People who have high blood pressure and Omicron-variant COVID-19 are at more than double the risk for hospitalization—even if they received three mRNA vaccine doses, according to a single-center study published yesterday in Hypertension.
Cedars-Sinai Medical Center researchers studied 912 people in Los Angeles who tested positive for COVID after receiving at least three mRNA COVID-19 vaccine doses from Dec 1, 2021, to Apr 20, 2022. A total of 145 (15.9%) were hospitalized, 125 (86.2%) of whom had high blood pressure (hypertension).
Since Omicron was first identified in the United States in December 2021, seven subvariants have been detected; the study didn't differentiate among them.
Risk factors for hospitalization included hypertension, older age, chronic kidney disease (CKD), heart attack (myocardial infarction [MI] or heart failure [HF]), and a longer interval between the last vaccine dose and infection.
Hypertension, which carried a 2.6-fold increased risk, superseded all other risk factors in importance—even after excluding patients with CKD, MI, or HF and those taking an angiotensin-converting enzyme (ACE) inhibitor or angiotensin receptor blocker (ARB). Other previously identified risk factors for severe COVID-19, such as obesity and diabetes, weren't as strongly linked to hospitalization amid Omicron.
"Our results indicate persistence and even accentuation of hypertension-related risk in the setting of a more transmissible albeit generally less virulent strain," the researchers wrote. "Although the mechanism for hypertension-associated COVID-19 risk remains unclear, prior studies have identified delayed SARS-CoV-2 viral clearance and prolonged inflammatory response among hypertensive patients."
They noted that the implications of the findings are substantial given that nearly half of US adults have high blood pressure. "These findings were expected considering that these are chronic medical conditions that are well established to be associated with worse outcomes," first author Joseph Ebinger, MD, said in a Cedars-Sinai news release.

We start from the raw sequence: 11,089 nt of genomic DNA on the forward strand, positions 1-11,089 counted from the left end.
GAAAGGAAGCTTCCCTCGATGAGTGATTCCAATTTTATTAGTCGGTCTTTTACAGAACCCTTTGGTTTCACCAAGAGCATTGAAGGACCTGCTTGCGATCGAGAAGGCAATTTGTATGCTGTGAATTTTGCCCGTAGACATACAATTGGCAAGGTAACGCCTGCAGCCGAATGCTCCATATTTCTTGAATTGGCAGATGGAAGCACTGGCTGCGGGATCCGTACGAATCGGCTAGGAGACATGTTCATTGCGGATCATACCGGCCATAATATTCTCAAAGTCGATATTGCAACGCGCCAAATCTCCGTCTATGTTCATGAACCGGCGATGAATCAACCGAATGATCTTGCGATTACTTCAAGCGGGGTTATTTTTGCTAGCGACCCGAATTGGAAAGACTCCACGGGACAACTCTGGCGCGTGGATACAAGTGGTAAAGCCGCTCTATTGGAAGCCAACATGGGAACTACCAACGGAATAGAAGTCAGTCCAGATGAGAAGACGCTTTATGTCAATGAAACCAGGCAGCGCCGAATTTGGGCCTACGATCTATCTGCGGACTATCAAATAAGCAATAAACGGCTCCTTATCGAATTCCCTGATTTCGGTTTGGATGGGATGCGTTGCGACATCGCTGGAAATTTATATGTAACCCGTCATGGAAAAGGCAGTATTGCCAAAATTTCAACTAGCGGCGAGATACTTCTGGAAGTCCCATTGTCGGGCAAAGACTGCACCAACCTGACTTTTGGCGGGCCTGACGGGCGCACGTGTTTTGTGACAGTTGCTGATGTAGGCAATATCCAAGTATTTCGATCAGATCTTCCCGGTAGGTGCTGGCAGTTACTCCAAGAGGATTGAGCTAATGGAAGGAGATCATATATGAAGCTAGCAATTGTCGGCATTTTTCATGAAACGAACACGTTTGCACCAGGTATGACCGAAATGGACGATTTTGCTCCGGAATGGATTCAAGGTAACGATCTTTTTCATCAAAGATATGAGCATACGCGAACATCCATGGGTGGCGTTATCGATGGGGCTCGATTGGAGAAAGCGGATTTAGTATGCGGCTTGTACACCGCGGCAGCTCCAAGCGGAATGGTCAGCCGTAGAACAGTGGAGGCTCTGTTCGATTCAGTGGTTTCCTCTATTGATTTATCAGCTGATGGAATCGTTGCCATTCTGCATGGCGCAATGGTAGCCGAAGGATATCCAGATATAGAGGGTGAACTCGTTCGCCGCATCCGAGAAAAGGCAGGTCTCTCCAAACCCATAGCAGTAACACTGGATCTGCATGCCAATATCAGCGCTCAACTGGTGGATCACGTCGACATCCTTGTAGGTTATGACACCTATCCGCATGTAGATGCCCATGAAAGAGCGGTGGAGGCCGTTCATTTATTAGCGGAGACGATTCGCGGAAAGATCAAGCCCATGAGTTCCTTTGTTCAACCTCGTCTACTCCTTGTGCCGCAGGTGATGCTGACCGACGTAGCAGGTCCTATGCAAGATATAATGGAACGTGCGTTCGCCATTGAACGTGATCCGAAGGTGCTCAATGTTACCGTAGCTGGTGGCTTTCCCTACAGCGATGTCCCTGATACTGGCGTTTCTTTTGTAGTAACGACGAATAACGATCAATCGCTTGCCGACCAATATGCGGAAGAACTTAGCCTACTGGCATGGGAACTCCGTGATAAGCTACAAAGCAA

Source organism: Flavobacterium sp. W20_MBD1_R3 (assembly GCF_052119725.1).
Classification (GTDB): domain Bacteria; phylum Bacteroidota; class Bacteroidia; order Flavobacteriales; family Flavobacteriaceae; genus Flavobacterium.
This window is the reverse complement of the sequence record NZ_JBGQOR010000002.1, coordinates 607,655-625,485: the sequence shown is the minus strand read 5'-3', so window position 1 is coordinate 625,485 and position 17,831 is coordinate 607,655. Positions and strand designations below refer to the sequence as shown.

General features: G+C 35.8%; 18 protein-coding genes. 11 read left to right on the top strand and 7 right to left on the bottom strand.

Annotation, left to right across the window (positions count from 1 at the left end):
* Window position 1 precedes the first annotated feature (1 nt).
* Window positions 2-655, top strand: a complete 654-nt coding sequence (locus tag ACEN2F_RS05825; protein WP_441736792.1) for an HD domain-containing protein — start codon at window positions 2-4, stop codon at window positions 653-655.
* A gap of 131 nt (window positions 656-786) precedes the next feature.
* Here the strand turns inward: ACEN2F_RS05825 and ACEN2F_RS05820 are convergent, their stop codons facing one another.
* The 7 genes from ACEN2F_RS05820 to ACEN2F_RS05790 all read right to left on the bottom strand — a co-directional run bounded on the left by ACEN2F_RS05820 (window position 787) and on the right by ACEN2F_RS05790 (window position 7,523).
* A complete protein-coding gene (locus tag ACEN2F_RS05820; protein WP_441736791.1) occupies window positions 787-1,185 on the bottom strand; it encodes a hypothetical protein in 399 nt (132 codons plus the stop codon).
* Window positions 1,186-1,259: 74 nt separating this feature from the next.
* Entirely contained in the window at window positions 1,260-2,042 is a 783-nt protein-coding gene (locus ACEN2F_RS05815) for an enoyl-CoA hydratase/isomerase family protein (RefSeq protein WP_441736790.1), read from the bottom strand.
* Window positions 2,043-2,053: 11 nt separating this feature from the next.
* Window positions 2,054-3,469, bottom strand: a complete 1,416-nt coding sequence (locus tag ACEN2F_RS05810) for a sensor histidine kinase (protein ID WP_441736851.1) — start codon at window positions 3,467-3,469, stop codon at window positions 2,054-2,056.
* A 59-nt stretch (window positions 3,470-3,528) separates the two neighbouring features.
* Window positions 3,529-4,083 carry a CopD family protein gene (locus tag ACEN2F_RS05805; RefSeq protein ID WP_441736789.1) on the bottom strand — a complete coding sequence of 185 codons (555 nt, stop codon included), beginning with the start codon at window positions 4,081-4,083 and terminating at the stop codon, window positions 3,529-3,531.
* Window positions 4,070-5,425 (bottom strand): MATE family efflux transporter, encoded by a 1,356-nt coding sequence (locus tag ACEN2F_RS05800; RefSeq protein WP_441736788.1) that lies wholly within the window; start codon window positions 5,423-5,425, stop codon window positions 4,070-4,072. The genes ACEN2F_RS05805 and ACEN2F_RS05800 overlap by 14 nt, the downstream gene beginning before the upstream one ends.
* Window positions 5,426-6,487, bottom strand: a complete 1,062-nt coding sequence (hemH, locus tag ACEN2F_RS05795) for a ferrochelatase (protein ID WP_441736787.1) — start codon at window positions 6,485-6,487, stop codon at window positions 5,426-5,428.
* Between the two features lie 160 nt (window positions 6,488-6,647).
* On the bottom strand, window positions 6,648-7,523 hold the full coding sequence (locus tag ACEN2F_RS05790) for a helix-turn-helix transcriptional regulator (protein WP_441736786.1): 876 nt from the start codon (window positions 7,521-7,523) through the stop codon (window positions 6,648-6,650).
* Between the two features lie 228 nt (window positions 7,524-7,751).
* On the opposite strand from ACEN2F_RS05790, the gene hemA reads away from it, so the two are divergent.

But what wasn't expected, Ebinger said, was that the risk of poor COVID-19 outcomes amid Omicron doesn't affect only older people with underlying illnesses. "Breakthrough Omicron infection severe enough to cause hospitalization can happen to an adult of any age, especially if a person has high blood pressure, even if they have no other major chronic disease," he said in an American Heart Association (AHA) news release.
"The people who are most at risk are not necessarily who we think they are. They are not the sickest of the sick, and this was a surprising finding."
People with hypertension and COVID-19 should talk with their physician about antiviral therapy to reduce their risk of hospitalization, Ebinger said in the Cedars-Sinai release. "The take-home message is that avoiding infection is extremely important—even when the circulating viral variant is presumed to cause mild disease in most people."
The study results could also help elucidate SARS-CoV-2's mechanisms, senior author Susan Cheng, MD, MPH, said in the Cedars-Sinai release. "Uncovering why hypertension is linked to COVID-19 could help us better understand how SARS-CoV-2 affects the body and provide clearer targets for prevention and treatment," she said.
In the AHA release, Ebinger called for raising awareness that three COVID-19 vaccine doses may not be enough to prevent severe infection in everyone, particularly those with hypertension. "We also need more research to understand why there is this link between high blood pressure and an excess risk for more severe COVID-19 illness," he added.